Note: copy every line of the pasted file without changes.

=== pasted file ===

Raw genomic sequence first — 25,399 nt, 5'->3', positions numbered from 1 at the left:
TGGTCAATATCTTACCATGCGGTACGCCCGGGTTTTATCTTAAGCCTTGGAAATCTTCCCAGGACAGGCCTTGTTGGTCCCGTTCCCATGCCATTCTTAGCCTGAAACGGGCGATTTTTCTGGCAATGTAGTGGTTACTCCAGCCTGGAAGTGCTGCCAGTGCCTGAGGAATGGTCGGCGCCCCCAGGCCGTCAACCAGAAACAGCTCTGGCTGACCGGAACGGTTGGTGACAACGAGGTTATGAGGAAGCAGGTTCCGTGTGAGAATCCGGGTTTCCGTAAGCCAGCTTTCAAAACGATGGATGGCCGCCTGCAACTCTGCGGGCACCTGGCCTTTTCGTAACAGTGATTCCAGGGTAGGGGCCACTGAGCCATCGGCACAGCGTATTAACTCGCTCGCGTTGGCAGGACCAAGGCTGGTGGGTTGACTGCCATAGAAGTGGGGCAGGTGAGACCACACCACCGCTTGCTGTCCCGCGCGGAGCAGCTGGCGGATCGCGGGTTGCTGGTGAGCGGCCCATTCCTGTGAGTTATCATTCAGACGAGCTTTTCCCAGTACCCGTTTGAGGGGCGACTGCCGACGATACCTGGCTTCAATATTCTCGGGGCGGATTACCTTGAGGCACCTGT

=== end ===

Raw genomic sequence first — 25,399 nt, 5'->3', positions numbered from 1 at the left:
TGGTCAATATCTTACCATGCGGTACGCCCGGGTTTTATCTTAAGCCTTGGAAATCTTCCCAGGACAGGCCTTGTTGGTCCCGTTCCCATGCCATTCTTAGCCTGAAACGGGCGATTTTTCTGGCAATGTAGTGGTTACTCCAGCCTGGAAGTGCTGCCAGTGCCTGAGGAATGGTCGGCGCCCCCAGGCCGTCAACCAGAAACAGCTCTGGCTGACCGGAACGGTTGGTGACAACGAGGTTATGAGGAAGCAGGTTCCGTGTGAGAATCCGGGTTTCCGTAAGCCAGCTTTCAAAACGATGGATGGCCGCCTGCAACTCTGCGGGCACCTGGCCTTTTCGTAACAGTGATTCCAGGGTAGGGGCCACTGAGCCATCGGCACAGCGTATTAACTCGCTCGCGTTGGCAGGACCAAGGCTGGTGGGTTGACTGCCATAGAAGTGGGGCAGGTGAGACCACACCACCGCTTGCTGTCCCGCGCGGAGCAGCTGGCGGATCGCGGGTTGCTGGTGAGCGGCCCATTCCTGTGAGTTATCATTCAGACGAGCTTTTCCCAGTACCCGTTTGAGGGGCGACTGCCGACGATACCTGGCTTCAATATTCTCGGGGCGGATTACCTTGAGGCACCTGT